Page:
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Train restoration project chugging along in Indy

September 4, 2012

Volunteers with the Carson and Colorado have completed most of the restoration work on the water tender, which is now being stored at the Eastern California Museum. It will take an estimated three more years to complete work on the engine, which is still located in Dehy Park. Photo by Jon Klusmire

Halfway through the project and the Carson and Colorado Railway Association is making headway on its restoration of the narrow gauge locomotive stored at Dehy Park in Independence.
The Carson and Colorado began the restoration project in spring 2010.
A volunteer crew that has included more than 50 mechanics, laborers, metal workers has more plans to have the train in working order in the next three years.
“We’re about 40 or 45 percent complete,” Chief Mechanical Officer Randy Babcock said. “The tender is basically complete and is up at the Eastern California Museum. It still needs paint and a couple small items, but it’s basically done.”
Babcock said the crew has done “quite a bit” of work on the engine itself, and right now the locomotive is nearly completely dismantled, as much of the metal and machine work must be done off-site.
“Most of the repair work for the boiler is complete and as the key components come in we can start to re-assemble it,” Babcock said.
Right now the locomotive is under a tent at the park to protect it from the elements as the Carson and Colorado crew works on it.
The goal of the restoration project is to give Independence a fully restored, functioning locomotive that will attract train buffs from all over the world to the area.
“Right now we’re working on proposals to operate and house it in Independence,” Babcock said. “It won’t be leaving Independence.”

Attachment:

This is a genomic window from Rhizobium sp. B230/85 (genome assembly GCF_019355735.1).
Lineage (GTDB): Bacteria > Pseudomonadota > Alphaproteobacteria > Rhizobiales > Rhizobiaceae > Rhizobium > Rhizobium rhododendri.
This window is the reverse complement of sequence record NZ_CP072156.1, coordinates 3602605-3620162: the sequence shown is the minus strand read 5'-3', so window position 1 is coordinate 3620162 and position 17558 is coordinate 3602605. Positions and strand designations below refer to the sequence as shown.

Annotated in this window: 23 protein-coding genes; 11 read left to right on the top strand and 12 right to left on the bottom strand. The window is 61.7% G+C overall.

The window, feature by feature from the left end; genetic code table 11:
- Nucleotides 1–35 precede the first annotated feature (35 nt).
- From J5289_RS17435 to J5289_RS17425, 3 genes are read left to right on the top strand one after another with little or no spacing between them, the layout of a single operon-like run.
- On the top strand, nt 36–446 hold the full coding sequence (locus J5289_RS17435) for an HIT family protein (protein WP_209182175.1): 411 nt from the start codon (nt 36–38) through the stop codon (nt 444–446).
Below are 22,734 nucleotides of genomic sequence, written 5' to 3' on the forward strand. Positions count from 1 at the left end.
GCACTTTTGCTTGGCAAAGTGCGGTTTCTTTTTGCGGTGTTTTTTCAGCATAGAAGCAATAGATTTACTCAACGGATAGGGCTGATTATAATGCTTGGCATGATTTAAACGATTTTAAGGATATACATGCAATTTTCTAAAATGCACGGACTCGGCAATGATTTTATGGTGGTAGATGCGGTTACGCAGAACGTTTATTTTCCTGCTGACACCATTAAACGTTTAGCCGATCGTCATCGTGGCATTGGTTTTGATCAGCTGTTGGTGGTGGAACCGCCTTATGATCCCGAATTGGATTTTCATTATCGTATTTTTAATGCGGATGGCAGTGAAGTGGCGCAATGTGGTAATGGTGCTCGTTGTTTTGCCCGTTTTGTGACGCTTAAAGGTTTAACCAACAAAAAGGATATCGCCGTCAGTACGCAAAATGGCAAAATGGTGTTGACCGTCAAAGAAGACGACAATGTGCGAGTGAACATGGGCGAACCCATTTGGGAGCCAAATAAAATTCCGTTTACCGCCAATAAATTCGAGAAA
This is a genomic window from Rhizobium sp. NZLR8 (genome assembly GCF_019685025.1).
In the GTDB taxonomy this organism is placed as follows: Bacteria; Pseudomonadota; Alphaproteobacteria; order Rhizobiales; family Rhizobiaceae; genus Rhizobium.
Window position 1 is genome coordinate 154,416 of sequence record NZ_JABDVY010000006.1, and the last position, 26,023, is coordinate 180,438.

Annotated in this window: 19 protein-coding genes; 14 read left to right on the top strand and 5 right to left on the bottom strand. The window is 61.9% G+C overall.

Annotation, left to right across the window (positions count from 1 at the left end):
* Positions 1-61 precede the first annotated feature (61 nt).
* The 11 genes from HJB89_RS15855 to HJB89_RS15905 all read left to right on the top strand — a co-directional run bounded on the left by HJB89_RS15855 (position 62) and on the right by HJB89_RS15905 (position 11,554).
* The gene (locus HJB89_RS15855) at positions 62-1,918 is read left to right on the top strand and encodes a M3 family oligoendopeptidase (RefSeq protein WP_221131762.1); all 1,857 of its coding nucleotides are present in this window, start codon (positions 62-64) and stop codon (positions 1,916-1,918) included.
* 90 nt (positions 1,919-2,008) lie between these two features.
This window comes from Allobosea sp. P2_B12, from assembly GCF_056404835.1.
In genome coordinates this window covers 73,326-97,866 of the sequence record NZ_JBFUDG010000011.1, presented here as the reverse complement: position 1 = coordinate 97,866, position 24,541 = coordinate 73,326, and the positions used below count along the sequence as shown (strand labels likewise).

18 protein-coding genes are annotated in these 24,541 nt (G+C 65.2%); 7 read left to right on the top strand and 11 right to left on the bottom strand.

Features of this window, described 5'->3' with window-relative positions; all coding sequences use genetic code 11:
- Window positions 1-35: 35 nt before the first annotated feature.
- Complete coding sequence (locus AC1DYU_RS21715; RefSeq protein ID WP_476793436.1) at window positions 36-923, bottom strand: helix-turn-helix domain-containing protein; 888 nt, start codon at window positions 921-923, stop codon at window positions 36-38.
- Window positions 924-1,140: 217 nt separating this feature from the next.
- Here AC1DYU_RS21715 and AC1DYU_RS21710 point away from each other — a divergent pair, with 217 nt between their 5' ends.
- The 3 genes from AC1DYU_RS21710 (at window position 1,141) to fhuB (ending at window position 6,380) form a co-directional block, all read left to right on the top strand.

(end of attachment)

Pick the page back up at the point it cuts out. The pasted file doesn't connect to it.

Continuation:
Currently, the Carson and Colorado has its eyes on the Eastern California Museum, where the train can be safely housed, protected from the elements and be put on display for everyone to enjoy.
The rehabilitation effort is 100 percent volunteer-driven, with some of the crew, like Babcock, coming as far as Durango, Colo. to assist, or in Babcock’s case, direct, the work effort.
Over the past two years, Babcock said, as many as 50 volunteers have turned up to assist a core group of 15 mechanics who meet about every six weeks for work days.
Materials that are needed for the work are purchased through private donations and a $20,000 matching grant the Carson and Colorado received from the Narrow Gauge Preservation Foundation.
To keep materials for the project coming in, the Carson and Colorado is planning a fundraiser and open house at the park on Sept. 22.
“I’m not worried about not being able to finish the project, but we hope to have another fundraising drive next year,” Babcock said, adding that the group has enough money to keep rolling down the tracks, but will likely need another $40,000 in the bank before completion.

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